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How a Bill Becomes a Law

This guide explains how a bill is created, approved, or denied in U.S. and Texas legislation. It includes a glossary, live video, links to films on the legislative process, and sites where bills can be researched.

WHAT IS A BILL?

A bill is an idea in someone's brain, an attempt to solve a problem by creating a law. 

Bills can be created by anyone, a legislator, an organization, or you!

Bill proposals are drafted into legal language by outside groups, lobbyists, Congress, or the President.

 

 

BILL DRAFTS ARE SPONSORED,PRESENTED, REVISED, AND PRESIDENTIALLY REVIEWED

Bills are"sponsored" and "introduced" to the House or Senate only by members who agree that the proposed idea should be law.  A proposed law may be called a "bill" or a "joint resolution."

Numbers are assigned to bills in the House(H.R.) and in the Senate(S.) after being introduced in Congress.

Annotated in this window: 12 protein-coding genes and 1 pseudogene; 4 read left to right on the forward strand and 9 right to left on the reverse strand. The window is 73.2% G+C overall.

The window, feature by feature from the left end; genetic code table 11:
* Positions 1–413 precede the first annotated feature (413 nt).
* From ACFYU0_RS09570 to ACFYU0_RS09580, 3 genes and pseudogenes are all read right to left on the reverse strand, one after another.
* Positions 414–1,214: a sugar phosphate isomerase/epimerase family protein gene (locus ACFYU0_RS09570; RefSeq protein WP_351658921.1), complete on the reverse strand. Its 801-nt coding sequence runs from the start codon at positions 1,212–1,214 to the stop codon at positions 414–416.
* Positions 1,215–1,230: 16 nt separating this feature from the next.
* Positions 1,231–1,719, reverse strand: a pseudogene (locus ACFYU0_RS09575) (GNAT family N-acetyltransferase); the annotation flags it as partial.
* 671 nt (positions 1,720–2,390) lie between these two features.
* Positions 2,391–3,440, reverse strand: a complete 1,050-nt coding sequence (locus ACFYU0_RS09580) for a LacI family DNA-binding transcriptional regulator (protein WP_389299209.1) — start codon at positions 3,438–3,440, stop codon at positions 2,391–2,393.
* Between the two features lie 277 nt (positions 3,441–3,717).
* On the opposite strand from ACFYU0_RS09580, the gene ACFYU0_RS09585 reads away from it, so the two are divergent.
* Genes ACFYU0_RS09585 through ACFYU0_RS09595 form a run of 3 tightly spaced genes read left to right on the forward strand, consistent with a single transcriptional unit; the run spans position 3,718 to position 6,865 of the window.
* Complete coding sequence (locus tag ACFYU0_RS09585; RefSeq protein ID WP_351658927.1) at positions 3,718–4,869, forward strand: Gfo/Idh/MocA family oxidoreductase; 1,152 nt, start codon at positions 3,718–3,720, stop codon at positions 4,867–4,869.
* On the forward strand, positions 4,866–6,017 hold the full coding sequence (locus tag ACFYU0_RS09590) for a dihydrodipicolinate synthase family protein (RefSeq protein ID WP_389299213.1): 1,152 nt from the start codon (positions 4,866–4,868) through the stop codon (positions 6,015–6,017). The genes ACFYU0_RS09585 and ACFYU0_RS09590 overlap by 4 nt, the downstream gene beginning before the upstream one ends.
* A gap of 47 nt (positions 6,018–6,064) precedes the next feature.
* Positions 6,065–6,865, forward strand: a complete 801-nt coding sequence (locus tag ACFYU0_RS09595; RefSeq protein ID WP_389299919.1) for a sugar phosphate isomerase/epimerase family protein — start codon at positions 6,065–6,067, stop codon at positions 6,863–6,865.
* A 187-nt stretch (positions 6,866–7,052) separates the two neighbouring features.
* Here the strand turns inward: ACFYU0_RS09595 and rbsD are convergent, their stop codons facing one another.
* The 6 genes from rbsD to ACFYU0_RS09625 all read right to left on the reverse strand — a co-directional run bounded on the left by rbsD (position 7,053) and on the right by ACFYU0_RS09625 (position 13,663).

The bill passes through both the House and Senate, following a similar process:

STAGE 1:  COMMITEE        

STAGE 2:  ACTION

STAGE 3:  PRESIDENTIAL DECISION 

After discussion and revision by committees, and debate by Congressional members, a bill is approved by both chambers.  A final version goes to the President, who approves it, or vetoes it. If vetoed, it can still be made into a law by a two-thirds majority vote in Congress.

IMPORTANT NOTE:

House: Responsible for tax legislation; revenue bills.  

Senate: Responsible for confirmations of Presidential nominations; international treaties.

TRACK A BILL: 

Choose a site that historically covers the congressional session related to your bill.  

6th Congress to present (govtrack.us, 1799)

16th Congress    (American Memory, 1819) 

93rd Congress     (congress.gov, 1973)

 

NEED ASSISTANCE?

Kristina Claunch's picture
Kristina Claunch
Contact:
936-294-1520
kclaunch@shsu.edu

 

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